I hate to sound like a nay-sayer, but take what the poster of that thread takes with a grain of salt. Due to the inherent characteristics of my profession, when someone says they don't have data and it just "works" I don't believe anything they say for a second. I like to look at data and if someone can't provide it they shouldn't be lecturing in the first place.
In response to the actual intake setup he made, it's a pretty resourceful idea. The fact that the factory panel filter difference between the turbo 4 and N/A 6 for the genesis had that extra air intake section is a cool idea to adapt to the car that doesn't have it.
Now, for outperforming another intake that leaves a lot more to be said.
Also, the factory air panel is the same size between both parts is identical. Therefore CFM flow between the two will be the same with a very small tolerance. (+/- a couple cfm)
Flow is largely determined by surface area of the filter material (provided filter material is the same).
This looks like a simple discussion that pretty much comes down to surface area. When designing a system, get the biggest air filter in there that the space allows.
This thread here is about evo owners and their discussion about intakes. This example doesn;t really apply in our case because they are talking about issues with their MAF sensor. When designing an intake that incorporates a MAF sensor, there are many more things to design around.
i cant find the panel vs cone threads ive seen before, but if you search in spare time im sure you'll find someone thats posted the technical reasons why a panel filter flows alittle more than a cone...
I have seen plenty of questions in google but no technical answers lol and I'm skimming thru threads and posts looking for references to any mentions fluid dynamic principles only to just find those mentioning just the filter's surface area.
i believe it has to do with the pleating... i would also think with a velocity stack molded into the stock air box lid coupled with a smooth pipe, it would really help the air's velocity
also with this, i guess because of the type of plastic that OEM's use for their air boxes, they resist heat better than after market metal pipes? im not sure if thats true, there are supposedly alot of talks about plastic vs metal over on the genesis forums...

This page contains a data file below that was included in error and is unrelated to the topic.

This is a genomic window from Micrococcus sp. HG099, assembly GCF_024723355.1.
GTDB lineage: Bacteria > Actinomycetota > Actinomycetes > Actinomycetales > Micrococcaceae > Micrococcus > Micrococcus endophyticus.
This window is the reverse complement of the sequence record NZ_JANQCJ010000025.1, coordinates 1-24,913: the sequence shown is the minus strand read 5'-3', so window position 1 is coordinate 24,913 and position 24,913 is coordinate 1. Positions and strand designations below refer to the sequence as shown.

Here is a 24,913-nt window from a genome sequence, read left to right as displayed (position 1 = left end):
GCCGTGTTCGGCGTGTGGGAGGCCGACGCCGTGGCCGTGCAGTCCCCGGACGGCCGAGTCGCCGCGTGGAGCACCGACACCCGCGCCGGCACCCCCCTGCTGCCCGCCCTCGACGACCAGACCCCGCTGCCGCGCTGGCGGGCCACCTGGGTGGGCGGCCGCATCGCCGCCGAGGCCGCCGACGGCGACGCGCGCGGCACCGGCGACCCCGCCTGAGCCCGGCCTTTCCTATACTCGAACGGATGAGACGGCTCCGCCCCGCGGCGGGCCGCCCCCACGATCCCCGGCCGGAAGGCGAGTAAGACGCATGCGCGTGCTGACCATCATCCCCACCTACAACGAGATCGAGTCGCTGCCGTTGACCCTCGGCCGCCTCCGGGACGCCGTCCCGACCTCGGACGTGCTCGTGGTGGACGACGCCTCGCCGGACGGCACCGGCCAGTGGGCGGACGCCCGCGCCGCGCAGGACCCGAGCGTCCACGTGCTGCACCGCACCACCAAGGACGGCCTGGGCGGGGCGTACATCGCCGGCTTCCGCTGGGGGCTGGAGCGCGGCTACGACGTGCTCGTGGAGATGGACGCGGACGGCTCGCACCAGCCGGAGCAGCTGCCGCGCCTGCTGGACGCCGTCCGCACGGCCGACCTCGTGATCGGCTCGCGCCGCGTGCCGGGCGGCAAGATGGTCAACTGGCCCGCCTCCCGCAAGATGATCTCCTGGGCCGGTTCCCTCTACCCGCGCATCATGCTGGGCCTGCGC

Velocity stacks are nice to have. Every little bit helps. Not having them isn't too much of a big deal though. If it can be cheaply incorporated into the system I'm all for it.
Without getting too nerdy, I would say a velocity stack is a sort of improvement to what you call a minor loss in a pipe system. In this case it's what is called a 'sudden contraction.'
In fluid dynamics there is a loss coefficient for equations when determining losses in pipe systems. This is the coefficient K
and this value is used in conjunction with Moody friction loss calculations in piping systems.
Luckily I still have my Fluid Dynamics book from college and there is a chapter on this very subject and in this chapter there is a graph that plots K in relation to a radiused corner/pipe diameter. It does show that just a small radius goes a long way in helping in losses.
If the radius is only 20% of pipe diameter, K would be about 0.05 which is considered a negligible loss.
and im glad you saw this 6th... i think if this works out, it would be a good option for you to offer a short pipe incase some one wants this idea as an option. i would probably get one from you sense your pipe is a larger diameter than my AEM pipe. plus your wrinkle finish it more oem lol.
i just ordered a 2.75 to 3.25 silicone reducer so i can try this out this coming week.
with seeing the stock velocity stack and this
Velocity stack - Wikipedia, the free encyclopedia
it makes me want to do it even more
I would want to see a system that is thoroughly tested and validated with a dyno comparison, vacuum readings at the turbocharger and temperature readings.
I personally think a system of this nature would benefit from the increased pipe size but might be hindered in further performance due to stock filter size.
Would it perform better than stock? In my opinion, absolutely. By how much, I cannot tell off the bat. It would definitely have to be built and tested.